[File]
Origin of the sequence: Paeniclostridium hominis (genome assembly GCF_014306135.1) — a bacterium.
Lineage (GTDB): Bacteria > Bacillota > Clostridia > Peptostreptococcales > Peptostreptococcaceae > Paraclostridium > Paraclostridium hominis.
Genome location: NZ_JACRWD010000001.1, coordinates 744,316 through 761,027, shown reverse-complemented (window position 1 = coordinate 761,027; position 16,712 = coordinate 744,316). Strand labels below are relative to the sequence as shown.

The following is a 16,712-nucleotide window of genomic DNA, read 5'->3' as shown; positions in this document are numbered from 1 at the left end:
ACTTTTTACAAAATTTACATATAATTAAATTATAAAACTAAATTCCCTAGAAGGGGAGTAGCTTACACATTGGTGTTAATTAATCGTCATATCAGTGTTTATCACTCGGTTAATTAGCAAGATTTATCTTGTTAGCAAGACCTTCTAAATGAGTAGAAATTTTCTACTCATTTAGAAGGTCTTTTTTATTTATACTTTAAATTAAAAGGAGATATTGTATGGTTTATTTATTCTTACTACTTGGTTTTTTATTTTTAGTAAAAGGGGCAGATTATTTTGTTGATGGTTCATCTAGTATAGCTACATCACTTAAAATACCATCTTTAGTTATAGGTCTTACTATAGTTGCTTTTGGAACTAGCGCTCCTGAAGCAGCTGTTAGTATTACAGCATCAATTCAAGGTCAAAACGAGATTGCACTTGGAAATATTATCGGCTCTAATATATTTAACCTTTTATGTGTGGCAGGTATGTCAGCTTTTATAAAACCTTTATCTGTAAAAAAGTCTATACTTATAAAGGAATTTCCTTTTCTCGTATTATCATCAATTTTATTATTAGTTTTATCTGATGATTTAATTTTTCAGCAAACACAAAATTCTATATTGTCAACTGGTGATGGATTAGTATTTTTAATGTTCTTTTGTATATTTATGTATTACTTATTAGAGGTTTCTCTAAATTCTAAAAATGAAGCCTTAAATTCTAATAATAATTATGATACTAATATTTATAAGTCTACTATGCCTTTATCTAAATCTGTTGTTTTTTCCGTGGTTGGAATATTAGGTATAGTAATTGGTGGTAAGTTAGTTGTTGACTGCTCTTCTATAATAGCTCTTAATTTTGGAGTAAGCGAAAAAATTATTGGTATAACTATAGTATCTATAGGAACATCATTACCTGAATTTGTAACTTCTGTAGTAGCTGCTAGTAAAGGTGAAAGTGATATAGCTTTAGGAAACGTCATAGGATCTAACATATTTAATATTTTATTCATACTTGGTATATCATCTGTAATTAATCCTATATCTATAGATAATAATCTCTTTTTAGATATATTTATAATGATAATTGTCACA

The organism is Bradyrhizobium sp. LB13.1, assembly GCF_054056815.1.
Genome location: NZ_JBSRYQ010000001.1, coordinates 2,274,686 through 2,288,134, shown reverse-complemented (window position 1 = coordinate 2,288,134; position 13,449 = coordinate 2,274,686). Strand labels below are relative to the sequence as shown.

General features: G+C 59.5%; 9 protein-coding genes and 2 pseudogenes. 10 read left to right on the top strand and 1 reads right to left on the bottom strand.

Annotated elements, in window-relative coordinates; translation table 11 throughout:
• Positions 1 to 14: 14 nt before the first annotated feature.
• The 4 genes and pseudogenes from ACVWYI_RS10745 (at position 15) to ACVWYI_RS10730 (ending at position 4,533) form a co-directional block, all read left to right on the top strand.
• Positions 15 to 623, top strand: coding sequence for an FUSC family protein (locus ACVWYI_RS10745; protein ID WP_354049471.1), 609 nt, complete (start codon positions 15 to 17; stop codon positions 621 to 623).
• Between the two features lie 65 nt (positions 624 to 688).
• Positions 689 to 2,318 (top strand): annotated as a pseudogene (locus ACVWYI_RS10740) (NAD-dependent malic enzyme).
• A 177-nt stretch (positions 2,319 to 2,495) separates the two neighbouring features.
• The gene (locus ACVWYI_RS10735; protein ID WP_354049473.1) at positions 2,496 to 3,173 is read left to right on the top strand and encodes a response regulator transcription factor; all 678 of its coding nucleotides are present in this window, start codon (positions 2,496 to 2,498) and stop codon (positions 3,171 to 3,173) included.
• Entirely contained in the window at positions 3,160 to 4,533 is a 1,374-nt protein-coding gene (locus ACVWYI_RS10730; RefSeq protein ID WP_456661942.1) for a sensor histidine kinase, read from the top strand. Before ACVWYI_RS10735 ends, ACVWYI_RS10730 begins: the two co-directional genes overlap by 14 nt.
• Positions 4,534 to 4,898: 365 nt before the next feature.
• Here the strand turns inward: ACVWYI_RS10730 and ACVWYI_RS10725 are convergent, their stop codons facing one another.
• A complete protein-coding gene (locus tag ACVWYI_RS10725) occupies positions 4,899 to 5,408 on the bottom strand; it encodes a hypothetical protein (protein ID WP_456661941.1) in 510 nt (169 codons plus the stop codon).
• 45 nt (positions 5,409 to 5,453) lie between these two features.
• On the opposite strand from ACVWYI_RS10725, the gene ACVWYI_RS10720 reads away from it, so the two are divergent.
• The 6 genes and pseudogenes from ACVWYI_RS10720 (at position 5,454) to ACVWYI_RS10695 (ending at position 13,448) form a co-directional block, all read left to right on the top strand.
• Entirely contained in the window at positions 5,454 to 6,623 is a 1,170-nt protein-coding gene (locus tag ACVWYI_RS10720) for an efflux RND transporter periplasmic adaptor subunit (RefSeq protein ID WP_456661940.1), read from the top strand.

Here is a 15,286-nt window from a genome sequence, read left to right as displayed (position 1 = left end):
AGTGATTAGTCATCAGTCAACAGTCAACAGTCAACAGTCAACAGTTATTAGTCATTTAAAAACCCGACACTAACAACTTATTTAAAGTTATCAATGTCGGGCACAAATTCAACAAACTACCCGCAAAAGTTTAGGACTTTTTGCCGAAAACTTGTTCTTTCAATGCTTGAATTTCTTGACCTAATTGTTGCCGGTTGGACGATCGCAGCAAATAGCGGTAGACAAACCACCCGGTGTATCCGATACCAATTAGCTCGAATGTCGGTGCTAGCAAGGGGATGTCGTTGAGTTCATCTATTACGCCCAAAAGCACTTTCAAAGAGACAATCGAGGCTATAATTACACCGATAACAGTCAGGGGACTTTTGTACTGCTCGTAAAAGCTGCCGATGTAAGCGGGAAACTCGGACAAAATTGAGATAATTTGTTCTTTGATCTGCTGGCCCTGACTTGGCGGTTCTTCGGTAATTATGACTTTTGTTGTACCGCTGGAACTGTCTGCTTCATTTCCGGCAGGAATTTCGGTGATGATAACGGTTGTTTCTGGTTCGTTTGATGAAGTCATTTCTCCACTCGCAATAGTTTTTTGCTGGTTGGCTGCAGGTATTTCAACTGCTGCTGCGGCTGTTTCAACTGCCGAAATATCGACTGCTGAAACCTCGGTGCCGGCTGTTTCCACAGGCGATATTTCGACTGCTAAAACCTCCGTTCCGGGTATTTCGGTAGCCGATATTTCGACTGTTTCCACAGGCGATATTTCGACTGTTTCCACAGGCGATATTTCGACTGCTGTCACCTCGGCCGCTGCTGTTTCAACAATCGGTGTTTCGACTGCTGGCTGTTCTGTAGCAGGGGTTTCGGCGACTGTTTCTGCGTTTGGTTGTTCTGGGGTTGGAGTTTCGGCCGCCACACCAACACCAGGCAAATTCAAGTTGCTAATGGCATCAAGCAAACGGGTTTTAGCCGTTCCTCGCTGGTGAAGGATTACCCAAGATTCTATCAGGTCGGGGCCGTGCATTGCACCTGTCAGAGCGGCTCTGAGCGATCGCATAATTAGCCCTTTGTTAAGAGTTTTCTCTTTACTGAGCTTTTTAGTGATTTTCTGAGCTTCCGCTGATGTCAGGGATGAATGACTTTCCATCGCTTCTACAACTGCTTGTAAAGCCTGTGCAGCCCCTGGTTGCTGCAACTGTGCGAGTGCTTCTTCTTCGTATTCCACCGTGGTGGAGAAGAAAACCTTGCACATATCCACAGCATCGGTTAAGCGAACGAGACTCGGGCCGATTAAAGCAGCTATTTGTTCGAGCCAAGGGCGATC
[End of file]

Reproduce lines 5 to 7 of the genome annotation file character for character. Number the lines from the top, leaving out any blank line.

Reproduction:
ACTTTTTACAAAATTTACATATAATTAAATTATAAAACTAAATTCCCTAGAAGGGGAGTAGCTTACACATTGGTGTTAATTAATCGTCATATCAGTGTTTATCACTCGGTTAATTAGCAAGATTTATCTTGTTAGCAAGACCTTCTAAATGAGTAGAAATTTTCTACTCATTTAGAAGGTCTTTTTTATTTATACTTTAAATTAAAAGGAGATATTGTATGGTTTATTTATTCTTACTACTTGGTTTTTTATTTTTAGTAAAAGGGGCAGATTATTTTGTTGATGGTTCATCTAGTATAGCTACATCACTTAAAATACCATCTTTAGTTATAGGTCTTACTATAGTTGCTTTTGGAACTAGCGCTCCTGAAGCAGCTGTTAGTATTACAGCATCAATTCAAGGTCAAAACGAGATTGCACTTGGAAATATTATCGGCTCTAATATATTTAACCTTTTATGTGTGGCAGGTATGTCAGCTTTTATAAAACCTTTATCTGTAAAAAAGTCTATACTTATAAAGGAATTTCCTTTTCTCGTATTATCATCAATTTTATTATTAGTTTTATCTGATGATTTAATTTTTCAGCAAACACAAAATTCTATATTGTCAACTGGTGATGGATTAGTATTTTTAATGTTCTTTTGTATATTTATGTATTACTTATTAGAGGTTTCTCTAAATTCTAAAAATGAAGCCTTAAATTCTAATAATAATTATGATACTAATATTTATAAGTCTACTATGCCTTTATCTAAATCTGTTGTTTTTTCCGTGGTTGGAATATTAGGTATAGTAATTGGTGGTAAGTTAGTTGTTGACTGCTCTTCTATAATAGCTCTTAATTTTGGAGTAAGCGAAAAAATTATTGGTATAACTATAGTATCTATAGGAACATCATTACCTGAATTTGTAACTTCTGTAGTAGCTGCTAGTAAAGGTGAAAGTGATATAGCTTTAGGAAACGTCATAGGATCTAACATATTTAATATTTTATTCATACTTGGTATATCATCTGTAATTAATCCTATATCTATAGATAATAATCTCTTTTTAGATATATTTATAATGATAATTGTCACA

The organism is Bradyrhizobium sp. LB13.1, assembly GCF_054056815.1.
Genome location: NZ_JBSRYQ010000001.1, coordinates 2,274,686 through 2,288,134, shown reverse-complemented (window position 1 = coordinate 2,288,134; position 13,449 = coordinate 2,274,686). Strand labels below are relative to the sequence as shown.